Abnormal Psychology/Predicting Dangerousness/Patient's Rights and The Insanity Defense Essay

2259 WordsJul 2, 200810 Pages
Predicting Dangerousness When judging whether a patient is a danger to themselves the mental health professionals are often called on. They are also asked as part of the legal proceedings to determine whether people should be involuntarily hospitalized or maintained involuntarily in a mental facility. The accuracy of the judgments made by these professionals on predicting the dangerousness of these people is in question. The mental health professionals are not very accurate when it comes to predicting the dangerousness of the people they treat. They are more likely to over predict, in some cases people may be labeled as dangerous when they are not. These psychologists and psychiatrists tend to err on the side of caution when predicting an individual’s dangerousness. They may believe that a failure in predicting a violent behavior has a more serious, possibly deadly, effect than over predicting. In doing so, these professionals are depriving many people of their constitutional liberties. The American Psychological Association and the American Psychiatric Association state that psychologists and psychiatrists cannot predict violent behavior in a reliable manner. These clinicians also cannot predict dangerous behavior accurately based on evidence of past violent behavior. There is no special knowledge or ability for predicting violence beyond the behavior of a normal or average person. The inaccuracy of predicting the dangerousness of an individual is shared by many. This is the same as predicting what someone will pick to wear for the day. Each individual is unique; an example is with children. Two children from the same family have issues of abandonment relating to their father. The son deals with it through anger, lack of self esteem, and has resentment towards his step father. The daughter on the other hand deals with it better. She does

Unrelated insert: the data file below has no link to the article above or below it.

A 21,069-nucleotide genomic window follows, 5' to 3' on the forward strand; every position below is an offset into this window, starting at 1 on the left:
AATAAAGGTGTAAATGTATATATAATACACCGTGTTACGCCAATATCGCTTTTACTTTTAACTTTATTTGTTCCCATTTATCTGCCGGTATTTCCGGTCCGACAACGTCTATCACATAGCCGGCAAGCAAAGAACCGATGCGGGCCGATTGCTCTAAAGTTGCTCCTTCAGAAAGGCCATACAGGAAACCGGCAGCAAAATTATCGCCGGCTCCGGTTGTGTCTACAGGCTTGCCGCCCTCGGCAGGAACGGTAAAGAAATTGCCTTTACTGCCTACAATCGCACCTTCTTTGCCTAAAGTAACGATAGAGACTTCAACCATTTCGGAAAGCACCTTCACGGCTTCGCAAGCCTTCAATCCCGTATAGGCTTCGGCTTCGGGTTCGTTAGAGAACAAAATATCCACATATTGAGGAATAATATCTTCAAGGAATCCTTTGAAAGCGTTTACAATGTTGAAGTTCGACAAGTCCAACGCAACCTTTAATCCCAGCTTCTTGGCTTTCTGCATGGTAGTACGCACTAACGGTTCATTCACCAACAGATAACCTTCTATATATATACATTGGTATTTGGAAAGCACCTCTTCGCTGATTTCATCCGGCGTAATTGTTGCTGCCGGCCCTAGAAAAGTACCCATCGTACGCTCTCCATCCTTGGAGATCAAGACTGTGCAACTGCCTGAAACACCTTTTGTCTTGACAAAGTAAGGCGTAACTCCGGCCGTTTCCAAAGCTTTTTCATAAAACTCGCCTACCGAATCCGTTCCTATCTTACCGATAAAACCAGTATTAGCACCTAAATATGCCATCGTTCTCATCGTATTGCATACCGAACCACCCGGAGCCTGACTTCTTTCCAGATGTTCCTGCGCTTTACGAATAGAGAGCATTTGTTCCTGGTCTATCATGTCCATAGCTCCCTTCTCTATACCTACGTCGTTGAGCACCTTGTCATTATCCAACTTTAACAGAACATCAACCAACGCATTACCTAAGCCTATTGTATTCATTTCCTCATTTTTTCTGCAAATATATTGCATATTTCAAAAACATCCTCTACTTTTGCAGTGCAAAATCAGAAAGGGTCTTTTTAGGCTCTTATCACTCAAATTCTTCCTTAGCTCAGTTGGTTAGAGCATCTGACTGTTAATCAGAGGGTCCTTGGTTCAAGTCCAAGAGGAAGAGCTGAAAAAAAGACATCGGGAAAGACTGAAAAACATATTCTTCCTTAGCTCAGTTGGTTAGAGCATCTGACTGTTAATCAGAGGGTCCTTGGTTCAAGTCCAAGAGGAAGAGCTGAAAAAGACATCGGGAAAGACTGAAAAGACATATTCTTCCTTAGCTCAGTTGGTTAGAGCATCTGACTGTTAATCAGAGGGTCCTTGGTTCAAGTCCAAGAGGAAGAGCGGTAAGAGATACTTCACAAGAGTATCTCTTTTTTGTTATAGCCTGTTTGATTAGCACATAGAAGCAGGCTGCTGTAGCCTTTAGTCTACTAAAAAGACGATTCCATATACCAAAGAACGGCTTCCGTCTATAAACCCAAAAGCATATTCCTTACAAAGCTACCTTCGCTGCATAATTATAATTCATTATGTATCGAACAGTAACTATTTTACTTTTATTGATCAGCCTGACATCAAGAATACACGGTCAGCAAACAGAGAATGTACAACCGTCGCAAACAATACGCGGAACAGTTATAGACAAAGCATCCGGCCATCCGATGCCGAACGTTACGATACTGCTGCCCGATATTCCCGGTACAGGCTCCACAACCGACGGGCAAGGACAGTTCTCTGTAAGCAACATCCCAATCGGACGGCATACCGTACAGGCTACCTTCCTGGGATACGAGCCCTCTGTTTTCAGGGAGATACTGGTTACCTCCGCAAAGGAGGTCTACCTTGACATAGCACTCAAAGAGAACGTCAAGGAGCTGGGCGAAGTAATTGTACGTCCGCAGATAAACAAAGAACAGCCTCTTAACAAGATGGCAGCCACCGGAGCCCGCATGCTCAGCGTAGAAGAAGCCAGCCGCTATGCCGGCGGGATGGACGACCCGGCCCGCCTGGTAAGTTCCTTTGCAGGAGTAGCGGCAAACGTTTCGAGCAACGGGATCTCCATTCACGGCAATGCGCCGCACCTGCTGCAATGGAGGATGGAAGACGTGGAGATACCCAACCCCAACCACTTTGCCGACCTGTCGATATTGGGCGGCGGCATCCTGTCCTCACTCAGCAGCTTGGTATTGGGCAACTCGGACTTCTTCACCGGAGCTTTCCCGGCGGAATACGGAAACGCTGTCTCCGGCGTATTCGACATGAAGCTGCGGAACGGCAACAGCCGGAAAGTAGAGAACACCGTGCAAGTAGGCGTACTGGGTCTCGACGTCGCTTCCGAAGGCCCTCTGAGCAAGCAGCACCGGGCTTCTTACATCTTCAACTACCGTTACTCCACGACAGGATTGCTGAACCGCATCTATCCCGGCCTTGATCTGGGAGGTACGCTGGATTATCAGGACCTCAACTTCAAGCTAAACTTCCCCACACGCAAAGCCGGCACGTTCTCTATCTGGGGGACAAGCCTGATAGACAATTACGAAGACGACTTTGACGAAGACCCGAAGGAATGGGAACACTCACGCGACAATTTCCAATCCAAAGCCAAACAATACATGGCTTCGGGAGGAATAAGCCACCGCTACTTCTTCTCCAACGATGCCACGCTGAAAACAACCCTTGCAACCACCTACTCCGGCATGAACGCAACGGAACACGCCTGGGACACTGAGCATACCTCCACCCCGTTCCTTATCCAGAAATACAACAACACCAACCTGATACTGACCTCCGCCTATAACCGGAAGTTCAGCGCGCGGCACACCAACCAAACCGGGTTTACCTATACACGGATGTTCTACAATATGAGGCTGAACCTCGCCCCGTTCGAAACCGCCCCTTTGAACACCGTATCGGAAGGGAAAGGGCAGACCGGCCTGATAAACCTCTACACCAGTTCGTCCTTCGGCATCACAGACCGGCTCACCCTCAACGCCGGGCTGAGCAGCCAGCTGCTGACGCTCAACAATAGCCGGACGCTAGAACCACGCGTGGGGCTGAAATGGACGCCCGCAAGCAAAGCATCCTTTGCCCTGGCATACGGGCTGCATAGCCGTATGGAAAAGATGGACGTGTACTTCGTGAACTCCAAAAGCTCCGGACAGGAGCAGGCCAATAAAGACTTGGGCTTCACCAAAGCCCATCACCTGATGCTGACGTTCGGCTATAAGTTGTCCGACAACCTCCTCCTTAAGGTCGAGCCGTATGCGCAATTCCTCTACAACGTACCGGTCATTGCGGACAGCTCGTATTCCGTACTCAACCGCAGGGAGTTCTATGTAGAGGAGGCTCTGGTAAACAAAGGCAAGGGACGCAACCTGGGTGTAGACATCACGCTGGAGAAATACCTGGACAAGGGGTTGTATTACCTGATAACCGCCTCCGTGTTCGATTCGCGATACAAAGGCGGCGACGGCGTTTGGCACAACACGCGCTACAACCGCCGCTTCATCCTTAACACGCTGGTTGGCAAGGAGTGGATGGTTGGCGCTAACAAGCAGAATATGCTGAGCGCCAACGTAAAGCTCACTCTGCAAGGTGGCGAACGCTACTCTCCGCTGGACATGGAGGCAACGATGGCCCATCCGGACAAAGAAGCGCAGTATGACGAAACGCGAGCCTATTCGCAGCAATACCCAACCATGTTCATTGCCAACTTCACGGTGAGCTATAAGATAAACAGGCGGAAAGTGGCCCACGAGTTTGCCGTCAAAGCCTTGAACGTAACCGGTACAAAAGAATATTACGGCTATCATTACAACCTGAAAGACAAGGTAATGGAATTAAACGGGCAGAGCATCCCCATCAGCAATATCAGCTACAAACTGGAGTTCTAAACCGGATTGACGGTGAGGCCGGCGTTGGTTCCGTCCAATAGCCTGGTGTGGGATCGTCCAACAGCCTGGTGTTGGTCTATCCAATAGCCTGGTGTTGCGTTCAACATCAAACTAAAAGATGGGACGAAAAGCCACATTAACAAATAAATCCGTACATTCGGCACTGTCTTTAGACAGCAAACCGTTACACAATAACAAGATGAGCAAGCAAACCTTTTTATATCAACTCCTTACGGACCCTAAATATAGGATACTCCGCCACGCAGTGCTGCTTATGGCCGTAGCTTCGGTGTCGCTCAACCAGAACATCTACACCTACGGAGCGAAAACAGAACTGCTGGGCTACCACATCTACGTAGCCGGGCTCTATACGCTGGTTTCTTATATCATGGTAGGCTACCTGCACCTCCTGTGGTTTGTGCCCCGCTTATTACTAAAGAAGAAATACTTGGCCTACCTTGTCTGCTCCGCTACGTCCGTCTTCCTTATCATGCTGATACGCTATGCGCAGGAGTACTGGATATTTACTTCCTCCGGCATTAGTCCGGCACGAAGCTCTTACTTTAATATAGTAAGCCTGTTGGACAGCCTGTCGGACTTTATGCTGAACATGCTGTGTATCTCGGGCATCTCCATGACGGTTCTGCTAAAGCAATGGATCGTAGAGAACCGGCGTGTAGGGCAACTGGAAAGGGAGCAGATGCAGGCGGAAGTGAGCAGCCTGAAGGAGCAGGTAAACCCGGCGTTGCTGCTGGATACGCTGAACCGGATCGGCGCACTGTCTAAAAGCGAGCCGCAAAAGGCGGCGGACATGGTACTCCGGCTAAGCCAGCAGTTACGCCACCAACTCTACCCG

More about Abnormal Psychology/Predicting Dangerousness/Patient's Rights and The Insanity Defense Essay

Open Document